“Brigand, you shall pay for it,” said the Frenchman, letting go of him. “We are clement after victory, but we do not pardon traitors,” he added, with gloomy dignity in his face, and a fine, vigorous gesture.

Pierre tried in French to persuade the officer not to be severe with this drunken imbecile. The Frenchman listened in silence, with the same gloomy air, and then suddenly turned with a smile to Pierre. For several seconds he gazed at him mutely. His handsome face assumed an expression of melodramatic feeling, and he held out his hand.

“You have saved my life. You are French,” he said. For a Frenchman, the deduction followed indubitably. An heroic action could only be performed by a Frenchman, and to save the life of him, M. Ramballe, captain of the 13th Light Brigade, was undoubtedly a most heroic action.

But however indubitable this logic, and well grounded the conviction the officer based on it, Pierre thought well to disillusion him on the subject.

“I am Russian,” he said quickly.

“Tell that to others,” said the Frenchman, smiling and waving his finger before his nose. “You shall tell me all about it directly,” he said. “Charmed to meet a compatriot. Well, what are we to do with this man?” he added, applying to Pierre now as though to a comrade. If Pierre were indeed not a Frenchman, he would hardly on receiving that appellation—the most honourable in the world—care to disavow it, was what the expression and tone of the French officer suggested. To his last question Pierre explained once more who Makar Alexyevitch was. He explained that just before his arrival the drunken imbecile had carried off a loaded pistol, which they had not succeeded in getting from him, and he begged him to let his action go unpunished. The Frenchman arched his chest, and made a majestic gesture with his hand.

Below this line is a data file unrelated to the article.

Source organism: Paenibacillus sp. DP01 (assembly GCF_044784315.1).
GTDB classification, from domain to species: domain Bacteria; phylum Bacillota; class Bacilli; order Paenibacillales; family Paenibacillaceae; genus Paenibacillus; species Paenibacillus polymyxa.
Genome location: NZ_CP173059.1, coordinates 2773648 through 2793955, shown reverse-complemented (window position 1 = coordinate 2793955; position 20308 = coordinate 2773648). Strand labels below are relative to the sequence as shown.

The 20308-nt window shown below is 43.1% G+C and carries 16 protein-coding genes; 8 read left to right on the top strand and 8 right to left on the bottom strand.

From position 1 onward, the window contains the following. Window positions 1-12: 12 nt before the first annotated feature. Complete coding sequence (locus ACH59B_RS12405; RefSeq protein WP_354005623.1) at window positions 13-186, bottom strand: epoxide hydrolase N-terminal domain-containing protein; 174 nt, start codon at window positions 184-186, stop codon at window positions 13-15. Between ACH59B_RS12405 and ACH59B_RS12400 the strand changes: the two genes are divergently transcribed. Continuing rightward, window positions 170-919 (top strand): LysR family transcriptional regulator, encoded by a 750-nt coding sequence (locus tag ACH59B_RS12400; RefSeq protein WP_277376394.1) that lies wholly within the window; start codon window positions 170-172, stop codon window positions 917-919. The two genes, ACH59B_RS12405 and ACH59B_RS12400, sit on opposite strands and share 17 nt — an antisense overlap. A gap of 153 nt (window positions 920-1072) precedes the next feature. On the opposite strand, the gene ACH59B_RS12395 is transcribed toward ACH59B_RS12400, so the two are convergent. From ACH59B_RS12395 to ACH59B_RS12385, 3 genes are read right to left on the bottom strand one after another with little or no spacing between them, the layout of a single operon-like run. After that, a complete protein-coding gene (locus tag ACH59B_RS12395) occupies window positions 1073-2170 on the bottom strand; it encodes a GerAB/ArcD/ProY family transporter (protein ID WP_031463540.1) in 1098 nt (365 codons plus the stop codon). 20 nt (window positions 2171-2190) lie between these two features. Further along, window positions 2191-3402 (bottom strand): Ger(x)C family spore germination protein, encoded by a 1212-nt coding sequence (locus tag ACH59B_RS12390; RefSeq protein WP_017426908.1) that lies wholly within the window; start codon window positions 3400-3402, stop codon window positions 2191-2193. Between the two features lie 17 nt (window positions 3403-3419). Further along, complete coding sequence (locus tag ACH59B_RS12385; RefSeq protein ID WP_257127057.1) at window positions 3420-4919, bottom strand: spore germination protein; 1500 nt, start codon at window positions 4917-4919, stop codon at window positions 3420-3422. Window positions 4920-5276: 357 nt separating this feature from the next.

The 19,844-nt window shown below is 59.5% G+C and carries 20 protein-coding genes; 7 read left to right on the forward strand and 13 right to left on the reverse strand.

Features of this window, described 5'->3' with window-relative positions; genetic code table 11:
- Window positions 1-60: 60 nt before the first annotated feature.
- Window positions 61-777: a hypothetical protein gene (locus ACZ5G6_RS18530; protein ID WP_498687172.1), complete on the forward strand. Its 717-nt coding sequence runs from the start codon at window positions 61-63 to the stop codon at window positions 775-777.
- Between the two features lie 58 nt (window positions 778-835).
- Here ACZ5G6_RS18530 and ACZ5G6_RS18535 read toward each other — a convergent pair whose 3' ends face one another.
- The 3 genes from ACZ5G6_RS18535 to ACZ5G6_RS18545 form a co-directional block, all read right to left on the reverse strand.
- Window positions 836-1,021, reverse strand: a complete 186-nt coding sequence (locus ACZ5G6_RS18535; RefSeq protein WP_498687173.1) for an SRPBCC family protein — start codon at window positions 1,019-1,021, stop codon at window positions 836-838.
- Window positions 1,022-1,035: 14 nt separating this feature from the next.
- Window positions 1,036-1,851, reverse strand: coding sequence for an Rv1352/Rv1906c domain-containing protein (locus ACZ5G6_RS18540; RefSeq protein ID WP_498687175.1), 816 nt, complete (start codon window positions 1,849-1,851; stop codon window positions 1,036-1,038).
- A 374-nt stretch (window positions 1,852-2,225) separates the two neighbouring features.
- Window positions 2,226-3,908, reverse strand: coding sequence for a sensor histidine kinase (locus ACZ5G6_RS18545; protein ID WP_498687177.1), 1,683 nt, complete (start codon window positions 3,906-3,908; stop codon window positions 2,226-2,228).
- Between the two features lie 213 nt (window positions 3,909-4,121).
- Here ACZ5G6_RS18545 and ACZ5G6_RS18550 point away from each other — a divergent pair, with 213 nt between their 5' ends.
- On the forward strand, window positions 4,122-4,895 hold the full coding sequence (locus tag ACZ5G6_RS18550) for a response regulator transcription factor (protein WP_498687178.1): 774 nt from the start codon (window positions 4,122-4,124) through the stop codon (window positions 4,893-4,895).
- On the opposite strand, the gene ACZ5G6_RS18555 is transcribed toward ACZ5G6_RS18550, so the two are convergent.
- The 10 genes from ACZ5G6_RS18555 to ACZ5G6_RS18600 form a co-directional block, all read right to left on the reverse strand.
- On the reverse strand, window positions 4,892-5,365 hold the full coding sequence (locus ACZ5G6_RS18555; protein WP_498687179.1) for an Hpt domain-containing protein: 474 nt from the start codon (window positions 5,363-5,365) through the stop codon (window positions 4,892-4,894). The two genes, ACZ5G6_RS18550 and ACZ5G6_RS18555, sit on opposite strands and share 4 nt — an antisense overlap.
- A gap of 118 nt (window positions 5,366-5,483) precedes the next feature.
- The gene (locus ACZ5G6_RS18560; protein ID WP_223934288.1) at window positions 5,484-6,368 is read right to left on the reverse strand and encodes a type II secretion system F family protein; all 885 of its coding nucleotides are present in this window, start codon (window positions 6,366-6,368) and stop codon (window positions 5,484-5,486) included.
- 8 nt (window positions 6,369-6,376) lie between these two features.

“You have saved my life! You are a Frenchman. You ask me to pardon him. I grant you his pardon. Let this man be released,” the French officer pronounced with rapidity and energy, and taking the arm of Pierre— promoted to be a Frenchman for saving his life—he was walking with him into the room.

The soldiers in the yard, hearing the shot, had come into the vestibule to ask what had happened, and to offer their services in punishing the offender; but the officer sternly checked them.

“You will be sent for when you are wanted,” he said. The soldiers withdrew. The orderly, who had meanwhile been in the kitchen, came in to the officer.

“Captain, they have soup and a leg of mutton in the kitchen,” he said. “Shall I bring it up?”

“Yes, and the wine,” said the captain.

  By PanEris using Melati.

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